How Following Your Doctor’s Advice Can Save You $89,000

Managing your health right — even before retirement — has a big impact on how much savings you have for your golden years.

How Following Your Doctor’s Advice Can Save You $89,000 Photo by Monkey Business Images / Shutterstock.com

Here’s a relatively easy way to boost your retirement savings: Follow the doctor’s orders.

Actively managing a chronic medical condition can spare you some $89,000 in health care costs over the course of your life, according to a recent report by HealthyCapital, which seeks to help folks stick to health plans so they can reap such benefits.

HealthyCapital CEO Ron Mastrogiovanni explains:

“Patients who follow doctor’s orders will not only save money pre-retirement, but lower medical expenses during retirement because they will be healthier. Also, by choosing to invest, rather than spend, the annual savings, individuals can significantly increase their retirement income.”

The costs of chronic disease

According to the U.S. Centers for Disease Control and Prevention, at least half of American adults have at least one chronic condition. And these diseases account for 7 in 10 deaths and most health care costs in the U.S.

The CDC continues:

“Chronic diseases and conditions — such as heart disease, stroke, cancer, type 2 diabetes, obesity and arthritis — are among the most common, costly, and preventable of all health problems.

For example, HealthyCapital reports that cardiovascular disease — including high blood pressure and high cholesterol — affects about 102.7 million people and is responsible for $318 billion in medical expenses in the U.S. every year. Diabetes, affecting about 30 million people, costs $176 billion a year.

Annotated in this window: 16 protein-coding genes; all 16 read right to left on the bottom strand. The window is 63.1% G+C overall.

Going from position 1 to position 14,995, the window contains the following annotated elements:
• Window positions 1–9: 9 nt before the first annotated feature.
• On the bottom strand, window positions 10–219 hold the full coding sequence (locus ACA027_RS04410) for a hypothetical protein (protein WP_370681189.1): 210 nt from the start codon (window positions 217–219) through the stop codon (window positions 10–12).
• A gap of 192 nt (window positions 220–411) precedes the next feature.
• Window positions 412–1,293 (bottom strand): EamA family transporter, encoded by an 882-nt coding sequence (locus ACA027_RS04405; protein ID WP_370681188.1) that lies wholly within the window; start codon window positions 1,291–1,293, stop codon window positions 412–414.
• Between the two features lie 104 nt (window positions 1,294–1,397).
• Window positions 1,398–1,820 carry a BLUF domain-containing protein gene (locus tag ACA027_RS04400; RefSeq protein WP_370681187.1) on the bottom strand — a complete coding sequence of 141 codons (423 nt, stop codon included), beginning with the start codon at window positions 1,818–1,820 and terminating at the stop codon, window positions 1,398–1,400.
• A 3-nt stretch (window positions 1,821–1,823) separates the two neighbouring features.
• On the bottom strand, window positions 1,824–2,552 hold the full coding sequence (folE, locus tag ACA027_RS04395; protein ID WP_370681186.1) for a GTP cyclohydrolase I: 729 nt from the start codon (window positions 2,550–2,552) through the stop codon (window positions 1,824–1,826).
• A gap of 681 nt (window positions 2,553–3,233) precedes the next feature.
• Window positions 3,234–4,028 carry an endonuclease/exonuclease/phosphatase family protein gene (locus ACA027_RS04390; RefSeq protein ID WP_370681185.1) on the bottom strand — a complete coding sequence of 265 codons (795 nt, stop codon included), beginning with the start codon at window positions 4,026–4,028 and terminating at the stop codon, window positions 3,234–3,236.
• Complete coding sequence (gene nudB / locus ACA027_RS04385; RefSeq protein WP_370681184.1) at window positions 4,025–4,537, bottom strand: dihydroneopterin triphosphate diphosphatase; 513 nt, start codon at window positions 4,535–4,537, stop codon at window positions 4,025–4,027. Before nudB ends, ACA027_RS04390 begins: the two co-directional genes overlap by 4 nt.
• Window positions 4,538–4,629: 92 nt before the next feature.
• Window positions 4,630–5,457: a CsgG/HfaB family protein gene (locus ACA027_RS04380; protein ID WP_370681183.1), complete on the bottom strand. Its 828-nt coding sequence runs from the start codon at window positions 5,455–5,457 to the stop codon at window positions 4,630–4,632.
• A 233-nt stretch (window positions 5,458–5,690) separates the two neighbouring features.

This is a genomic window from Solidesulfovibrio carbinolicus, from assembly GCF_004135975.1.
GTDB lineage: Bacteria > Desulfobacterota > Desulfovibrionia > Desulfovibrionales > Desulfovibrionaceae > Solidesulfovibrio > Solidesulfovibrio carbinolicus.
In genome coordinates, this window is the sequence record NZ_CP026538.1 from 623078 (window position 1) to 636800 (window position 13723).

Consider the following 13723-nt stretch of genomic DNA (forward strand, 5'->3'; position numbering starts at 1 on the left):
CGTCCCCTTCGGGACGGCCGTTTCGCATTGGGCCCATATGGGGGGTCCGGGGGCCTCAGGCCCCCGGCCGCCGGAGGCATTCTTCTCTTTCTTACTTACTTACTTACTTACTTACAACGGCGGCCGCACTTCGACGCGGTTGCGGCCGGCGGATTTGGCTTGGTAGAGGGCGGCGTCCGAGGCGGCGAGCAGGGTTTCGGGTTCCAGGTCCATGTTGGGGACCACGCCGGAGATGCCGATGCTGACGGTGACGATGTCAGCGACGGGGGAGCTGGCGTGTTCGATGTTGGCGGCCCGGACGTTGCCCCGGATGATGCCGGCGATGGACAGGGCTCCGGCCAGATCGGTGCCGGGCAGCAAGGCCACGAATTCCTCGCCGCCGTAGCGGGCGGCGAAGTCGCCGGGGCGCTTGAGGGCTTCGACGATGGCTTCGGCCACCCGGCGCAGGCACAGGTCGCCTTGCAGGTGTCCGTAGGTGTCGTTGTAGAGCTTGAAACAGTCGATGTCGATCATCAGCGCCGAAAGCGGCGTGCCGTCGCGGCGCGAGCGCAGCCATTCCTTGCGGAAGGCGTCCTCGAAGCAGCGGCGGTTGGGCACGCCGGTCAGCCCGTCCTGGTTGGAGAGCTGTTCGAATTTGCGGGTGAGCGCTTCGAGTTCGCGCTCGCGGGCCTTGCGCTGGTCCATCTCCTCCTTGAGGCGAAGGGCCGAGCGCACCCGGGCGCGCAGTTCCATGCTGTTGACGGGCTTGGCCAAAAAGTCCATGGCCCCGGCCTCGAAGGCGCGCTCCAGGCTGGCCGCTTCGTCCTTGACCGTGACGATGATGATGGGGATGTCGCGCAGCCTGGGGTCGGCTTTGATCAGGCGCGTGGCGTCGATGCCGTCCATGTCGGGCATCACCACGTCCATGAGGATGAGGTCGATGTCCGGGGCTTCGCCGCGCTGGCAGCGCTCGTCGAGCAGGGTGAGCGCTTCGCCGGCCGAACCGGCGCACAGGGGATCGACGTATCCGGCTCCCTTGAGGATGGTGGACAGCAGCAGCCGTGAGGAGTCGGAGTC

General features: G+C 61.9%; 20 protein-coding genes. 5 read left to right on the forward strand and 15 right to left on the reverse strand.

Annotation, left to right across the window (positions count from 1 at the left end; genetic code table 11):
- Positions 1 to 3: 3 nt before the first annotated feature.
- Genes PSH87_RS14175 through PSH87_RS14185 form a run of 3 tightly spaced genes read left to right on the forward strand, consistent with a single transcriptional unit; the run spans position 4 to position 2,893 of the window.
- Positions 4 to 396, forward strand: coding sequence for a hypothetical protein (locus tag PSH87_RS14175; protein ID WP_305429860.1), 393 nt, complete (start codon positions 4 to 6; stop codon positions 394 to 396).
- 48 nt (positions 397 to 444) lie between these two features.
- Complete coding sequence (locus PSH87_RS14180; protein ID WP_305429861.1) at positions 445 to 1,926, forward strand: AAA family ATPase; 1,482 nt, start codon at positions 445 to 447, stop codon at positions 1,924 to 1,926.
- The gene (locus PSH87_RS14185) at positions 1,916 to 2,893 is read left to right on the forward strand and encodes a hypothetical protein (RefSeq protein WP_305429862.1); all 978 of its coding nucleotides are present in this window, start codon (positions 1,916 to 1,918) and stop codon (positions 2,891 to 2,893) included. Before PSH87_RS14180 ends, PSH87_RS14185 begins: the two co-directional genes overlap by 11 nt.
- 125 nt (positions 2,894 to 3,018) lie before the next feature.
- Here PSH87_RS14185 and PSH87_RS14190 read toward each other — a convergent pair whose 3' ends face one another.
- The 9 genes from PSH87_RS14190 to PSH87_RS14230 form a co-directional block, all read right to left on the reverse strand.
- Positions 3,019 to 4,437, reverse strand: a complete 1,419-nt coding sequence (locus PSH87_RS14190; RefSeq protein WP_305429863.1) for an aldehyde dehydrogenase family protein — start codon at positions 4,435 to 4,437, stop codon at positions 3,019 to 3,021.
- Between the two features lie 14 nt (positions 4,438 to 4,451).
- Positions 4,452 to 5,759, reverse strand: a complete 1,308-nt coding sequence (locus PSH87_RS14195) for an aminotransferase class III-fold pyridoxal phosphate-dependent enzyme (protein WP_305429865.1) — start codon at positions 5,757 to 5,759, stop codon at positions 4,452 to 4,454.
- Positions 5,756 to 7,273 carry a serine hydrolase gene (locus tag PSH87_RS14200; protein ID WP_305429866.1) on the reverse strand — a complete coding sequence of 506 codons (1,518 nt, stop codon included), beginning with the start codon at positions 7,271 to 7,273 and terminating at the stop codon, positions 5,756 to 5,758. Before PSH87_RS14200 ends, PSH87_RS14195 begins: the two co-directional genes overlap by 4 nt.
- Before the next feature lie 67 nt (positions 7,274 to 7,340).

An $89,000 case study

HealthyCapital’s report includes a case study of a 45-year-old man, John, who has had high blood pressure — 150/95 — for five years.

HealthyCapital initially classifies his condition as “average managed,” because John doesn’t always remember to take his medications or follow his suggested diet.

Once John starts adhering to the following medical suggestions, his condition is considered “well managed” instead:

  • Complies with medication directions
  • Exercises 30 minutes per day, five days per week
  • Moderates alcohol consumption
  • Chooses healthy fats
  • Limits sodium consumption
  • Stops smoking (if applicable)

These changes can net John $89,456 in savings over the remainder of his life. HealthyCapital projects:

  • If 45-year-old John spent the rest of his life managing his condition averagely, he’d spend $138,288 on out-of-pocket health care costs pre-retirement and another $51,790 in retirement.
  • If 45-year-old John spent the rest of his life managing his condition well, he’d spend $72,591 pre-retirement and $28,031 in retirement.

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Karla Bowsher
Karla Bowsher
I’m a freelance journalist and former newspaper reporter who has covered both personal and public finance. I've worked for a top 50 major metro daily and a community newspaper as well as ... More

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